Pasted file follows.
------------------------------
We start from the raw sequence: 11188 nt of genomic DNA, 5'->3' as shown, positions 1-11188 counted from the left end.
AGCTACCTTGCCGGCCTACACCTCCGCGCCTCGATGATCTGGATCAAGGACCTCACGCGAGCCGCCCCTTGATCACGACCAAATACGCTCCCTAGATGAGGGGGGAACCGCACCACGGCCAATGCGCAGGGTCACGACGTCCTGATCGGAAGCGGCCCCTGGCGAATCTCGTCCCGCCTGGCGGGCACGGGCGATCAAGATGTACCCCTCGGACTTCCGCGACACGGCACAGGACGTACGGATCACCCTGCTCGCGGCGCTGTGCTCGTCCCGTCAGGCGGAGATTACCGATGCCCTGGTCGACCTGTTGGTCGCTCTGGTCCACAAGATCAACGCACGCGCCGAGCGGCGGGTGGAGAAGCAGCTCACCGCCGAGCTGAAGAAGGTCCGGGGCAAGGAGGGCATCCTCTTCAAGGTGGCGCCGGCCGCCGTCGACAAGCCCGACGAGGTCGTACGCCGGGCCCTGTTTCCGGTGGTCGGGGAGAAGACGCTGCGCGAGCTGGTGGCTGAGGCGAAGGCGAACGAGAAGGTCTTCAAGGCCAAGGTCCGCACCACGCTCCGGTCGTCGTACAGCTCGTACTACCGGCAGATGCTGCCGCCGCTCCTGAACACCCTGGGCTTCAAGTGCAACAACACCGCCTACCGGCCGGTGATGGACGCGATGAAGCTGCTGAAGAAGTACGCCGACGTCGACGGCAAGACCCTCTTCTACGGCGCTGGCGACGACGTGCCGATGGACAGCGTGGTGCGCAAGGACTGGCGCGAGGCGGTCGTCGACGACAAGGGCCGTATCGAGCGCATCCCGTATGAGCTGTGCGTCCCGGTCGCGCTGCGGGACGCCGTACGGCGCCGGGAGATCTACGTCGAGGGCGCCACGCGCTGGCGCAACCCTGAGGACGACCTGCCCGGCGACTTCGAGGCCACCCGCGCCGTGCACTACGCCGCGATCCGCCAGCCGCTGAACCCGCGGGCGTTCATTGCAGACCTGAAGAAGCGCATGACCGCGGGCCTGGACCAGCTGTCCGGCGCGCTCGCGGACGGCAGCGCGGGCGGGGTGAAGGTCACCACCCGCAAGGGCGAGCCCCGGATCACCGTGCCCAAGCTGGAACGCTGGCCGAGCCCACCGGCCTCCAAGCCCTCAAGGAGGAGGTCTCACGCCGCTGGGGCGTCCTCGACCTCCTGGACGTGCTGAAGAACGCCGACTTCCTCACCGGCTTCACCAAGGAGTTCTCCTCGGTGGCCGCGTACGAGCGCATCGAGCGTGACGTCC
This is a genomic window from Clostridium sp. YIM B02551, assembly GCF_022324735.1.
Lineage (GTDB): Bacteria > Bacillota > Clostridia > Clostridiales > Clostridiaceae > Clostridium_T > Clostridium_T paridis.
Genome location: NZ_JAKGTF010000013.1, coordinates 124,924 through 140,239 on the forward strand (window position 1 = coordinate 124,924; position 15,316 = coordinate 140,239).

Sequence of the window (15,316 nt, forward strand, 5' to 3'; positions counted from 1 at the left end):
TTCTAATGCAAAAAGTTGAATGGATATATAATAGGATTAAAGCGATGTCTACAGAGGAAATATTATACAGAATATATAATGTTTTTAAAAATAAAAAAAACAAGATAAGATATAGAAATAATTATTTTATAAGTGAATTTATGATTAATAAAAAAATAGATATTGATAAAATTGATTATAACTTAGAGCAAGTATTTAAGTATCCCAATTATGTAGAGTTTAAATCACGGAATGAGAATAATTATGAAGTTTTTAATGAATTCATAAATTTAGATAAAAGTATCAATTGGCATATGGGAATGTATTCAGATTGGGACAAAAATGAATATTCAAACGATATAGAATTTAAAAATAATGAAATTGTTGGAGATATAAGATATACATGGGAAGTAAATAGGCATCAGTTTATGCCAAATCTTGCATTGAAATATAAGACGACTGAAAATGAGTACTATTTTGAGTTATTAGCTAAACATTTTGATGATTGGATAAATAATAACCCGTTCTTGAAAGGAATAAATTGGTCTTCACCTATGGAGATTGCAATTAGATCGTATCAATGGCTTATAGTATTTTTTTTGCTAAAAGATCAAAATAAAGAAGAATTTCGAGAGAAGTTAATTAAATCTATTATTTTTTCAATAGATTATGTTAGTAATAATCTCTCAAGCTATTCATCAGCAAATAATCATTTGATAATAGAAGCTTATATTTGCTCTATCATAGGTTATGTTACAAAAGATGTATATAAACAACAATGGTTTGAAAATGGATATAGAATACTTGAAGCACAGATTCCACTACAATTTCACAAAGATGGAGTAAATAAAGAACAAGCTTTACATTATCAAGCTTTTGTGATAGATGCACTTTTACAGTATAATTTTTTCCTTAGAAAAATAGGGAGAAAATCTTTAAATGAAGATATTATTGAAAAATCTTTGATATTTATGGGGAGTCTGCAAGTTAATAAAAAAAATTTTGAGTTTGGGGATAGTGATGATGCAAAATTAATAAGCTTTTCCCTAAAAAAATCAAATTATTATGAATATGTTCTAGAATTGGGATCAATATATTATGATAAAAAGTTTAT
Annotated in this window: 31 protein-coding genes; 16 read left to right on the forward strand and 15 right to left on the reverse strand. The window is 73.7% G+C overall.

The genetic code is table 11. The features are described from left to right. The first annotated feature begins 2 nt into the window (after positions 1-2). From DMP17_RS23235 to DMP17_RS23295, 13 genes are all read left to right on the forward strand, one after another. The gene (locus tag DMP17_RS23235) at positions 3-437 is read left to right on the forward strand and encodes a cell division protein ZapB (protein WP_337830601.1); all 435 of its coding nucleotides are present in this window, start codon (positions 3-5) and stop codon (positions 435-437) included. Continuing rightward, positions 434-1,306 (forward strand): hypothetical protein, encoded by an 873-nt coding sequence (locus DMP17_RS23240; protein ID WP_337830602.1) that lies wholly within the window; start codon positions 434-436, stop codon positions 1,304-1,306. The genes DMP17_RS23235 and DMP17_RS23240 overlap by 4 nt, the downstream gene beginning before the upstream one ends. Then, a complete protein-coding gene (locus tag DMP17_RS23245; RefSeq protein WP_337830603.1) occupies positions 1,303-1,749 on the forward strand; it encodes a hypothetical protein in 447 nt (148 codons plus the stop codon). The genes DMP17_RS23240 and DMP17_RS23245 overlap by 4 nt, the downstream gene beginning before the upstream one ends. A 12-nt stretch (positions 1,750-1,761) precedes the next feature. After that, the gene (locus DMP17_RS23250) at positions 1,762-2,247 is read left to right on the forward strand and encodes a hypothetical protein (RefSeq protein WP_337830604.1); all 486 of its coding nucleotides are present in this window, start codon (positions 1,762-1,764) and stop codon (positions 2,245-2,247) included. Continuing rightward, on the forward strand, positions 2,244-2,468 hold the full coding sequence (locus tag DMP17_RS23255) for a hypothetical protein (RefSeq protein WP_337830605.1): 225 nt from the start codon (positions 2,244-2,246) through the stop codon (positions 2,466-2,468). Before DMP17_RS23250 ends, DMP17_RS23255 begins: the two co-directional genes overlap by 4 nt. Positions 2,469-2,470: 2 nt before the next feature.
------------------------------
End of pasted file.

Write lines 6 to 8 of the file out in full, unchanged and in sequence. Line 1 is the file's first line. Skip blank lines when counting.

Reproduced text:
Sequence of the window (15,316 nt, forward strand, 5' to 3'; positions counted from 1 at the left end):
TTCTAATGCAAAAAGTTGAATGGATATATAATAGGATTAAAGCGATGTCTACAGAGGAAATATTATACAGAATATATAATGTTTTTAAAAATAAAAAAAACAAGATAAGATATAGAAATAATTATTTTATAAGTGAATTTATGATTAATAAAAAAATAGATATTGATAAAATTGATTATAACTTAGAGCAAGTATTTAAGTATCCCAATTATGTAGAGTTTAAATCACGGAATGAGAATAATTATGAAGTTTTTAATGAATTCATAAATTTAGATAAAAGTATCAATTGGCATATGGGAATGTATTCAGATTGGGACAAAAATGAATATTCAAACGATATAGAATTTAAAAATAATGAAATTGTTGGAGATATAAGATATACATGGGAAGTAAATAGGCATCAGTTTATGCCAAATCTTGCATTGAAATATAAGACGACTGAAAATGAGTACTATTTTGAGTTATTAGCTAAACATTTTGATGATTGGATAAATAATAACCCGTTCTTGAAAGGAATAAATTGGTCTTCACCTATGGAGATTGCAATTAGATCGTATCAATGGCTTATAGTATTTTTTTTGCTAAAAGATCAAAATAAAGAAGAATTTCGAGAGAAGTTAATTAAATCTATTATTTTTTCAATAGATTATGTTAGTAATAATCTCTCAAGCTATTCATCAGCAAATAATCATTTGATAATAGAAGCTTATATTTGCTCTATCATAGGTTATGTTACAAAAGATGTATATAAACAACAATGGTTTGAAAATGGATATAGAATACTTGAAGCACAGATTCCACTACAATTTCACAAAGATGGAGTAAATAAAGAACAAGCTTTACATTATCAAGCTTTTGTGATAGATGCACTTTTACAGTATAATTTTTTCCTTAGAAAAATAGGGAGAAAATCTTTAAATGAAGATATTATTGAAAAATCTTTGATATTTATGGGGAGTCTGCAAGTTAATAAAAAAAATTTTGAGTTTGGGGATAGTGATGATGCAAAATTAATAAGCTTTTCCCTAAAAAAATCAAATTATTATGAATATGTTCTAGAATTGGGATCAATATATTATGATAAAAAGTTTAT
Annotated in this window: 31 protein-coding genes; 16 read left to right on the forward strand and 15 right to left on the reverse strand. The window is 73.7% G+C overall.